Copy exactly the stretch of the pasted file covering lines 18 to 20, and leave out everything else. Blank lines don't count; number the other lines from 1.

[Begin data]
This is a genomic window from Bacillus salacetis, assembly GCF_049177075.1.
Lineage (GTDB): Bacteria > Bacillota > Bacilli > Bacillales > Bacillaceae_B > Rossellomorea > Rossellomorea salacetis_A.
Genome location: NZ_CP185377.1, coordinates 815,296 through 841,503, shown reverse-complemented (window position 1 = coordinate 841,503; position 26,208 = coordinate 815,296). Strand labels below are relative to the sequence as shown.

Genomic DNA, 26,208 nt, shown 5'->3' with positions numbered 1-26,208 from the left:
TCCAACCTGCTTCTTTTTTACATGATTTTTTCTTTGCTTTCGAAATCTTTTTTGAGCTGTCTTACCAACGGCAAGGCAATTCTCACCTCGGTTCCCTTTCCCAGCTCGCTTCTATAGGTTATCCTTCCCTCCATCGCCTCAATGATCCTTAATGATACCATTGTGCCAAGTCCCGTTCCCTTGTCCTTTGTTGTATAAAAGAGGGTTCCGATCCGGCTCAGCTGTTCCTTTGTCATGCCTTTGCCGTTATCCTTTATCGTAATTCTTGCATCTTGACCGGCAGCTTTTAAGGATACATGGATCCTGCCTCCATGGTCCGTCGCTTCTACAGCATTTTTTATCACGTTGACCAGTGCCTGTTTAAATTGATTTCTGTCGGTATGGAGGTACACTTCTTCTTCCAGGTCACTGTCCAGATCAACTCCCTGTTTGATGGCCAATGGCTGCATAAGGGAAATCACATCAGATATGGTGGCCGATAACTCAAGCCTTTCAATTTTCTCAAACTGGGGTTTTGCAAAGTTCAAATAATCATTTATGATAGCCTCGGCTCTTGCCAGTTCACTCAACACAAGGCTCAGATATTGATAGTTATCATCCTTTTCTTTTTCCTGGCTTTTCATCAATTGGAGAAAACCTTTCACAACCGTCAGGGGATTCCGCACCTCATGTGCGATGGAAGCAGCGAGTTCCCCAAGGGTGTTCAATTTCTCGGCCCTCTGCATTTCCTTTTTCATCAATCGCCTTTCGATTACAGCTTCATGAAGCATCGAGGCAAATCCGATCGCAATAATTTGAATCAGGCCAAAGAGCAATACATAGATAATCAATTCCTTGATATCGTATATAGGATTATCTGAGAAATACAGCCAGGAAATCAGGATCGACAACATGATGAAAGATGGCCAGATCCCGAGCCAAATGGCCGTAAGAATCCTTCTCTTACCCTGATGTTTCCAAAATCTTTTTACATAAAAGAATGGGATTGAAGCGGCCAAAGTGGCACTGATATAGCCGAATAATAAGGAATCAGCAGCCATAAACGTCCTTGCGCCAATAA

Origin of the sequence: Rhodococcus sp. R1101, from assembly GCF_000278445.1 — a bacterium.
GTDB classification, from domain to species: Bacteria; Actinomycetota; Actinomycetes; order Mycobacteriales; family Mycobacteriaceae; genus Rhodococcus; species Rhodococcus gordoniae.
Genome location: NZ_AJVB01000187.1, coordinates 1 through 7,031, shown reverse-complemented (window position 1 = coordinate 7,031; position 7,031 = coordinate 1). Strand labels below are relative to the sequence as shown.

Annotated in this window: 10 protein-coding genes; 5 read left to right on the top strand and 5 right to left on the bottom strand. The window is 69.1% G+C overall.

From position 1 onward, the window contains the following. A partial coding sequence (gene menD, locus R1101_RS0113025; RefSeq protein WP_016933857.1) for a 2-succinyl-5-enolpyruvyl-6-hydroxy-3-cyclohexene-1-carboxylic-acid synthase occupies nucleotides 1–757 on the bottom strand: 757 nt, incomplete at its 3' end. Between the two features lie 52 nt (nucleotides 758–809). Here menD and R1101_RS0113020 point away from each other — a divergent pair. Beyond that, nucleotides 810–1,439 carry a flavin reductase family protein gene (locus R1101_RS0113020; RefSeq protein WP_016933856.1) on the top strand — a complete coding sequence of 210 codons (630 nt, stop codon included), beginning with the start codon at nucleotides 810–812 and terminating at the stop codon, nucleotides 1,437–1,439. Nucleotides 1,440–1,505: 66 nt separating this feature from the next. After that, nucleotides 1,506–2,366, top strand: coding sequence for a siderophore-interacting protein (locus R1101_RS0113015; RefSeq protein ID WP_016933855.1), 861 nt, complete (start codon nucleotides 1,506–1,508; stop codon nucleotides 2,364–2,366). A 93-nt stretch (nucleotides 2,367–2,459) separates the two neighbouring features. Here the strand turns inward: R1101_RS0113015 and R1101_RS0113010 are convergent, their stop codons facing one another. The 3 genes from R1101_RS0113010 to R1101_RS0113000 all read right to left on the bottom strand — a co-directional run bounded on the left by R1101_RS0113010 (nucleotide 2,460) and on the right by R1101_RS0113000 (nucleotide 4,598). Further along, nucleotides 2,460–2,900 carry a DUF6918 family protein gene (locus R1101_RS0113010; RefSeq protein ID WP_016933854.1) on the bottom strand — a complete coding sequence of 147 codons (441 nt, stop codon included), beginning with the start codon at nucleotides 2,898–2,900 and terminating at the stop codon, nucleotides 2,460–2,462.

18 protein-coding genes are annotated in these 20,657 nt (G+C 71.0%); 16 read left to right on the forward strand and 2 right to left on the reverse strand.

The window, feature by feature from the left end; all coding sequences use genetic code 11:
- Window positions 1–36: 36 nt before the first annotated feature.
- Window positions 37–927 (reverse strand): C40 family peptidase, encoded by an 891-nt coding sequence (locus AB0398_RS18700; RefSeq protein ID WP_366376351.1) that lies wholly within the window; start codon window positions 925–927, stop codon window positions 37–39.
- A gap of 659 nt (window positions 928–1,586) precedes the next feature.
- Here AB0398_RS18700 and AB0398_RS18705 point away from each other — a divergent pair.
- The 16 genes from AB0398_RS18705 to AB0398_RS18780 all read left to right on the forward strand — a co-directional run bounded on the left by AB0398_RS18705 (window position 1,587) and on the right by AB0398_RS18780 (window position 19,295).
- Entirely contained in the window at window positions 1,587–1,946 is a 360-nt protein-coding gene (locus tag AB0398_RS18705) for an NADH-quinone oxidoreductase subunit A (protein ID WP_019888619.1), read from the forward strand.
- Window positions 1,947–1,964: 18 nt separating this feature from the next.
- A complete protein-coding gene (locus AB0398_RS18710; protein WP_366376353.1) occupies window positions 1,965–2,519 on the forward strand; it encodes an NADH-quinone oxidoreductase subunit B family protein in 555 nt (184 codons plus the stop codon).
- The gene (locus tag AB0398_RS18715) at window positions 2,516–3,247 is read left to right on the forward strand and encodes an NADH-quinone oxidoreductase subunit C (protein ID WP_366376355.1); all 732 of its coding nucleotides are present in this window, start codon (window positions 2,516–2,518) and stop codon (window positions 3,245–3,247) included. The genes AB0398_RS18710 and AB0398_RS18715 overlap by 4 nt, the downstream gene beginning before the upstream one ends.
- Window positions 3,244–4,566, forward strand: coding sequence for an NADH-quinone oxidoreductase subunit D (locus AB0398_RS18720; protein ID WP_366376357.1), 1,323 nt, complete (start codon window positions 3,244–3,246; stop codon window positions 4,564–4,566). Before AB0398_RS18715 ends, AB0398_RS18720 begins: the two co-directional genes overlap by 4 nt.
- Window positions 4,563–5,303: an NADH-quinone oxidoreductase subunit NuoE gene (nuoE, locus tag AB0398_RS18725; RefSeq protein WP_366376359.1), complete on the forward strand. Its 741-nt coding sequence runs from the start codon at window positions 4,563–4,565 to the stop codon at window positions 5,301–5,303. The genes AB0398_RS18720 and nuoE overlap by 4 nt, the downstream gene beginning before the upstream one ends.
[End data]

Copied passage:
- Entirely contained in the window at window positions 1,587–1,946 is a 360-nt protein-coding gene (locus tag AB0398_RS18705) for an NADH-quinone oxidoreductase subunit A (protein ID WP_019888619.1), read from the forward strand.
- Window positions 1,947–1,964: 18 nt separating this feature from the next.
- A complete protein-coding gene (locus AB0398_RS18710; protein WP_366376353.1) occupies window positions 1,965–2,519 on the forward strand; it encodes an NADH-quinone oxidoreductase subunit B family protein in 555 nt (184 codons plus the stop codon).